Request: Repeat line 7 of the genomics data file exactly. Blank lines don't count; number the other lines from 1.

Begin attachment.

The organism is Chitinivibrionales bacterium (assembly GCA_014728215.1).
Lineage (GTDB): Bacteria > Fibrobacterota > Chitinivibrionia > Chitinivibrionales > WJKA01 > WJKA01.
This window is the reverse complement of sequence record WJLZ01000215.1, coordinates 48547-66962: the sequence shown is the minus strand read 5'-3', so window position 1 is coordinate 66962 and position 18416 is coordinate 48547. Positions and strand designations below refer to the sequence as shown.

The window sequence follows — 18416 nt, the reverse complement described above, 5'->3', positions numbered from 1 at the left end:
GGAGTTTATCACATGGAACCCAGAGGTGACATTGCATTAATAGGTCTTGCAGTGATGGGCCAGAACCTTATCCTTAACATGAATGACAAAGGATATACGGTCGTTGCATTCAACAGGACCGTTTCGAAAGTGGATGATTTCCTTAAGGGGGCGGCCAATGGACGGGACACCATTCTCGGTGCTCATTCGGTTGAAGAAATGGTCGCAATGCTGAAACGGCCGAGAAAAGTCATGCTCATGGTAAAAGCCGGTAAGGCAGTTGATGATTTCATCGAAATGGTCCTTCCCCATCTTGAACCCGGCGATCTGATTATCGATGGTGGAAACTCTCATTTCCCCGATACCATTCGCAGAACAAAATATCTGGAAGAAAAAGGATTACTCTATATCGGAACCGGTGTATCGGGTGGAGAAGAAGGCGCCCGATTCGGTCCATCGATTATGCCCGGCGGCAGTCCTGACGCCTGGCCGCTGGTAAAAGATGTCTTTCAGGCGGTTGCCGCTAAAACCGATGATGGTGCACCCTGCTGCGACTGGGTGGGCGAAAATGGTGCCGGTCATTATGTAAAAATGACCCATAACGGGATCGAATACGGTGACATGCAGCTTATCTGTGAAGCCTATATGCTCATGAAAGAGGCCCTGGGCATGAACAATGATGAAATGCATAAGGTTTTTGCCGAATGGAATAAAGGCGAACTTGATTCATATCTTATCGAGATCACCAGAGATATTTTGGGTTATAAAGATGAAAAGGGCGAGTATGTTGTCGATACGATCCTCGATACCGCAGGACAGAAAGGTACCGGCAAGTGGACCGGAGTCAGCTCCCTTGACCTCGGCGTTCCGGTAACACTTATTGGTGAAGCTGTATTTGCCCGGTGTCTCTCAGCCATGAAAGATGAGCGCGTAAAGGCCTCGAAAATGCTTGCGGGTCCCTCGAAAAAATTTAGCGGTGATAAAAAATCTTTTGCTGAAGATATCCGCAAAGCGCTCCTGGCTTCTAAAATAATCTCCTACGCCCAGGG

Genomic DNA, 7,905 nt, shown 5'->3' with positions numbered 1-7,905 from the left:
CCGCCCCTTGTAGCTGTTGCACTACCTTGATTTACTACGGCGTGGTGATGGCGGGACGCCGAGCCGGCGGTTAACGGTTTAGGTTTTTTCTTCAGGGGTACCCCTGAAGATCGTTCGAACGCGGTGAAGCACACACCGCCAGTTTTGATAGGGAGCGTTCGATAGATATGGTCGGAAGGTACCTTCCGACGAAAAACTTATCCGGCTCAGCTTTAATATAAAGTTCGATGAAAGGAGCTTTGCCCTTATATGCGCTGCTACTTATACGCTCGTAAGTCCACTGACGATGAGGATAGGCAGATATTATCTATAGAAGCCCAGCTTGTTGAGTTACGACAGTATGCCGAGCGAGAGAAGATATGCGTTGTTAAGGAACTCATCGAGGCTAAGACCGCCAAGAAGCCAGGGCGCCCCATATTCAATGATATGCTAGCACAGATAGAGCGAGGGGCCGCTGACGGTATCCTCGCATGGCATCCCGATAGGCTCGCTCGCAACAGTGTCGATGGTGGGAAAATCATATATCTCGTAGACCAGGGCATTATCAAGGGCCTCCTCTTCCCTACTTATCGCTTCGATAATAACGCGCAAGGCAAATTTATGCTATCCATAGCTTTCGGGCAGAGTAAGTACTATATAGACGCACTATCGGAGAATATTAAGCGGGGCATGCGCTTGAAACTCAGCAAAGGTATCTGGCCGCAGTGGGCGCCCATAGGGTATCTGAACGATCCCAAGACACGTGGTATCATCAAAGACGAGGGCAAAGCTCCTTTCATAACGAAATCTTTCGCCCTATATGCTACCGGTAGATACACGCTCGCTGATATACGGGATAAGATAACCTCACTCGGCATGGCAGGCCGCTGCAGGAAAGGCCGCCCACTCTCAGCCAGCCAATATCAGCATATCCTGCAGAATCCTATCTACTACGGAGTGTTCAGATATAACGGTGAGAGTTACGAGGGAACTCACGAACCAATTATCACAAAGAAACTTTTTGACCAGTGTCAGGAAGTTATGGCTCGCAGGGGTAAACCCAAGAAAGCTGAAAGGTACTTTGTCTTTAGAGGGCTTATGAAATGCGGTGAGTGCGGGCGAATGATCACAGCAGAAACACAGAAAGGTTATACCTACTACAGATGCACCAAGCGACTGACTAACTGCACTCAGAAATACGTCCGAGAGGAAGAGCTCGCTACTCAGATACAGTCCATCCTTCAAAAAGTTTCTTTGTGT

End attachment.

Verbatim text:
CCGCCCCTTGTAGCTGTTGCACTACCTTGATTTACTACGGCGTGGTGATGGCGGGACGCCGAGCCGGCGGTTAACGGTTTAGGTTTTTTCTTCAGGGGTACCCCTGAAGATCGTTCGAACGCGGTGAAGCACACACCGCCAGTTTTGATAGGGAGCGTTCGATAGATATGGTCGGAAGGTACCTTCCGACGAAAAACTTATCCGGCTCAGCTTTAATATAAAGTTCGATGAAAGGAGCTTTGCCCTTATATGCGCTGCTACTTATACGCTCGTAAGTCCACTGACGATGAGGATAGGCAGATATTATCTATAGAAGCCCAGCTTGTTGAGTTACGACAGTATGCCGAGCGAGAGAAGATATGCGTTGTTAAGGAACTCATCGAGGCTAAGACCGCCAAGAAGCCAGGGCGCCCCATATTCAATGATATGCTAGCACAGATAGAGCGAGGGGCCGCTGACGGTATCCTCGCATGGCATCCCGATAGGCTCGCTCGCAACAGTGTCGATGGTGGGAAAATCATATATCTCGTAGACCAGGGCATTATCAAGGGCCTCCTCTTCCCTACTTATCGCTTCGATAATAACGCGCAAGGCAAATTTATGCTATCCATAGCTTTCGGGCAGAGTAAGTACTATATAGACGCACTATCGGAGAATATTAAGCGGGGCATGCGCTTGAAACTCAGCAAAGGTATCTGGCCGCAGTGGGCGCCCATAGGGTATCTGAACGATCCCAAGACACGTGGTATCATCAAAGACGAGGGCAAAGCTCCTTTCATAACGAAATCTTTCGCCCTATATGCTACCGGTAGATACACGCTCGCTGATATACGGGATAAGATAACCTCACTCGGCATGGCAGGCCGCTGCAGGAAAGGCCGCCCACTCTCAGCCAGCCAATATCAGCATATCCTGCAGAATCCTATCTACTACGGAGTGTTCAGATATAACGGTGAGAGTTACGAGGGAACTCACGAACCAATTATCACAAAGAAACTTTTTGACCAGTGTCAGGAAGTTATGGCTCGCAGGGGTAAACCCAAGAAAGCTGAAAGGTACTTTGTCTTTAGAGGGCTTATGAAATGCGGTGAGTGCGGGCGAATGATCACAGCAGAAACACAGAAAGGTTATACCTACTACAGATGCACCAAGCGACTGACTAACTGCACTCAGAAATACGTCCGAGAGGAAGAGCTCGCTACTCAGATACAGTCCATCCTTCAAAAAGTTTCTTTGTGT